I am fortunate to have been SICK enough to be eligible for a pancreas transplant, BUT the surgery itself and the life-long immunosuppressive therapy I will have to undergo to keep my body from rejecting the foreign organ, were huge risks to my very being.In fact, there was a 10 % mortality rate in the surgery, and each day I use immunosuppressive therapy puts me at a greater risk for cancer or serious infections.This was evidenced by my recent fight against sepsis after contracting salmonella while on vacation in the Dominican Republic.
While the surgery I underwent was dangerous and the immunosuppressive therapy holds risks, it was well worth the struggle, compared to the risks of not having the surgery. Without surgery, my Type 1 Diabetes placed me at a risk of not waking up from a normal night’s sleep, passing out while driving my car, exercising, or just walking on the beach…
I had so called “hypoglycemic unawareness”, a condition which often happens after many years with diabetes, and makes the person vulnerable to lows in sugar because they cannot feel the warning signs. I also had late-stage complications of diabetes, including kidney failure and eye disease, requiring a kidney transplant to survive, and multiple surgeries to prevent blindness. Due to my life-saving kidney transplant, I was already on immunosuppressive therapy, making the decision to go forward with the pancreas transplant easier.
I am a so-called beta version of the Cure – this means that my treatment, the pancreas transplant, was experimental and not applicable for everyone. But the outcome has been incredible and I can now convey to others how they would feel if they could experience perfect pancreatic function back. The more advanced version of this treatment may involve the use of beta cells that are infused through the liver, but it would still require immunosuppressive treatment.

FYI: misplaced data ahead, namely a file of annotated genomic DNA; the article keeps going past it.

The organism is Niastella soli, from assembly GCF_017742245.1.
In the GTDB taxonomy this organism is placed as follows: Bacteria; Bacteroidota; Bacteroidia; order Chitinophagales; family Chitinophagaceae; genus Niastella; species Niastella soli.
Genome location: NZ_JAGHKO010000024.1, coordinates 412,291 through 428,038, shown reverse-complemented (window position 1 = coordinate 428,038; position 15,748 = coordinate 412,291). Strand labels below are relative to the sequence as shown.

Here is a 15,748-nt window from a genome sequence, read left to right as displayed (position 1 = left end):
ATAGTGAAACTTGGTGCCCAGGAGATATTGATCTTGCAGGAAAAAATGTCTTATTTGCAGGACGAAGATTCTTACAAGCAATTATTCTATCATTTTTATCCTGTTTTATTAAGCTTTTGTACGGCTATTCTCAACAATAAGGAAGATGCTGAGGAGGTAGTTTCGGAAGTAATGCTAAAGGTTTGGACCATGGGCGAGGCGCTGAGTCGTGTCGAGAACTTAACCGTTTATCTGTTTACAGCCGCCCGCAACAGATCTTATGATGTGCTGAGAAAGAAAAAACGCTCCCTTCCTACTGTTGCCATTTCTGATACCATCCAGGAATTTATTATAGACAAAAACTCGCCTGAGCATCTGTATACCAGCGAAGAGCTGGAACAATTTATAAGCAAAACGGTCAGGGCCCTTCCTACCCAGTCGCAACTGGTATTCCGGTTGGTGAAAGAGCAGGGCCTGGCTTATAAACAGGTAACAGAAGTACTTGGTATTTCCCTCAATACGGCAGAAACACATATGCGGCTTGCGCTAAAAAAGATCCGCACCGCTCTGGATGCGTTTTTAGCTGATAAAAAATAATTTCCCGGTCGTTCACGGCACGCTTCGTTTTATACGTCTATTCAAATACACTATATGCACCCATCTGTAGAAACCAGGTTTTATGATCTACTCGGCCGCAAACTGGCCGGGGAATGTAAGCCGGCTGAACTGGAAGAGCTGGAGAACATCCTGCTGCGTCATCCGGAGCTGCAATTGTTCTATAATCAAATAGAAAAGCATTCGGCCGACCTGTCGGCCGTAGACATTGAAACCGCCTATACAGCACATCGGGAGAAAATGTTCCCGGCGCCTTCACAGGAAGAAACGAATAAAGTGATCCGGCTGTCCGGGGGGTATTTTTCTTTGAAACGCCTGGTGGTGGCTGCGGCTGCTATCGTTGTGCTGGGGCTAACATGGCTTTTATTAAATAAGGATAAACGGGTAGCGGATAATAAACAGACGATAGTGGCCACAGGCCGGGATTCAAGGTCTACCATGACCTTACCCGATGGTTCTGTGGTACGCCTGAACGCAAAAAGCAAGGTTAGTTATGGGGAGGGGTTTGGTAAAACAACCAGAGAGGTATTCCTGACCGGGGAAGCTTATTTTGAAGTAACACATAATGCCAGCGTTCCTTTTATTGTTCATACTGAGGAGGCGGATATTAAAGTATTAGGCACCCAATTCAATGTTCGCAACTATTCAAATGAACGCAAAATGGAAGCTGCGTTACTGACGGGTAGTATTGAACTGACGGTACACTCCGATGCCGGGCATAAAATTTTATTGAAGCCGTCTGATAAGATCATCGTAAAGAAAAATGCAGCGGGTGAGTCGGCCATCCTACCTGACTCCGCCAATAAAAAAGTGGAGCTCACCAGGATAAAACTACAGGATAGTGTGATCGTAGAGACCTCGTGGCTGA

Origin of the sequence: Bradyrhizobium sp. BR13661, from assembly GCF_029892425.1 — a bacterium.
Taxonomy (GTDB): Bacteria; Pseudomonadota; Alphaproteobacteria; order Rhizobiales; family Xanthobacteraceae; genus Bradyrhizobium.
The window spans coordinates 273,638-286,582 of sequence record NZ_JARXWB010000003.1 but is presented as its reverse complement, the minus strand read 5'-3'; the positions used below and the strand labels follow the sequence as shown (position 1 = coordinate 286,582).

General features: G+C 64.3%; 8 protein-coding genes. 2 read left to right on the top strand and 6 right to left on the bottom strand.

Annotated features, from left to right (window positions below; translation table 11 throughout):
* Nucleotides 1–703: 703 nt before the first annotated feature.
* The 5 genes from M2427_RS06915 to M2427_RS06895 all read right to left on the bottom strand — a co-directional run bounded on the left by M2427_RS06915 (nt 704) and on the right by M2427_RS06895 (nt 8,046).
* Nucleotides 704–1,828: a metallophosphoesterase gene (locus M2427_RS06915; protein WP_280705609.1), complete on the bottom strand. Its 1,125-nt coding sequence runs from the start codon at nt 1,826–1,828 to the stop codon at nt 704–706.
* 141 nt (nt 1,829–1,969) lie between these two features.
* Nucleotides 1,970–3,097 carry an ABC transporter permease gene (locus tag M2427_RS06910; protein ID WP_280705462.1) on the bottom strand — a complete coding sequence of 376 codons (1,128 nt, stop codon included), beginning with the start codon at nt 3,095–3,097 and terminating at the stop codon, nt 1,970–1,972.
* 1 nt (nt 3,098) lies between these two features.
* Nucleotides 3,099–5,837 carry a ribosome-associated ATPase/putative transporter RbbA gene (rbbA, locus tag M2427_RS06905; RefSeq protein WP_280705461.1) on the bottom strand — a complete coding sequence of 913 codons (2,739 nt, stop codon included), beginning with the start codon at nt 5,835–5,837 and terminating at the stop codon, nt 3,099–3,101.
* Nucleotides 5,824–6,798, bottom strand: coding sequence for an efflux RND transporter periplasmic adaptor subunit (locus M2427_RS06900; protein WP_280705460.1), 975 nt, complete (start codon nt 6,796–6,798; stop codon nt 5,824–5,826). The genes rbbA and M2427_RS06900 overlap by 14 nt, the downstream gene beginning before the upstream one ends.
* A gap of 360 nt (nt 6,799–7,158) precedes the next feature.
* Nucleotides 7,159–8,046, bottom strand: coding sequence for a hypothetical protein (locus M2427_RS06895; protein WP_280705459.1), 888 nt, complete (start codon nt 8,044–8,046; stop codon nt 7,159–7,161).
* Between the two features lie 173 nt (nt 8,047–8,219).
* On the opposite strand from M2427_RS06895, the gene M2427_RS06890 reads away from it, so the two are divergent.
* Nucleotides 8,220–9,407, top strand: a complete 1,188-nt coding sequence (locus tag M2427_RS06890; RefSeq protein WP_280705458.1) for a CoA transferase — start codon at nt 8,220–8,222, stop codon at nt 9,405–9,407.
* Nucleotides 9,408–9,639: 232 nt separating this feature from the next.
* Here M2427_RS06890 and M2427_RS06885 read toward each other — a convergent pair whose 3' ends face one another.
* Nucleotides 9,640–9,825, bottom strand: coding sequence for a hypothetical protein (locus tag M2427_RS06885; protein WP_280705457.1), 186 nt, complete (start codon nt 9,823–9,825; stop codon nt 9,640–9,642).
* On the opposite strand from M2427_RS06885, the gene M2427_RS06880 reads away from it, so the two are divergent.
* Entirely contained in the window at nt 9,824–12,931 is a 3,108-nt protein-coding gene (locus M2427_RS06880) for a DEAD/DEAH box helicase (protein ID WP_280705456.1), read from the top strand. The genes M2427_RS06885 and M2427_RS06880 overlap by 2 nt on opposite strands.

Though complicated, at least this form of treatment would not pose the risks surgery entails. In my mind, the 2.0 version is cells that are grown in abundance in vitro, expanding the supply. However, these cells need to be protected against the immune system and not require the person to use immunosuppressive drugs. Companies such as JNJ and San Diego based Viacyte are working on this technology. Just recently, a fantastic scientist from Harvard took a big step forward. Dr Doug Melton is a Father of two children with Type 1 Diabetes. He changed his scientific path and dedicated his life to finding a cure. Now, he may be onto something. He has developed a way to grow embryonic stem cells in culture into insulin-producing beta cells that can be infused back into the person needing them. Check out his work here.
My current life without insulin injections, fears of going low, or having late-stage complications proves that it is worth the effort and money to bring Dr. Melton’s science to the market and allow for all people with diabetes to live normally and freely.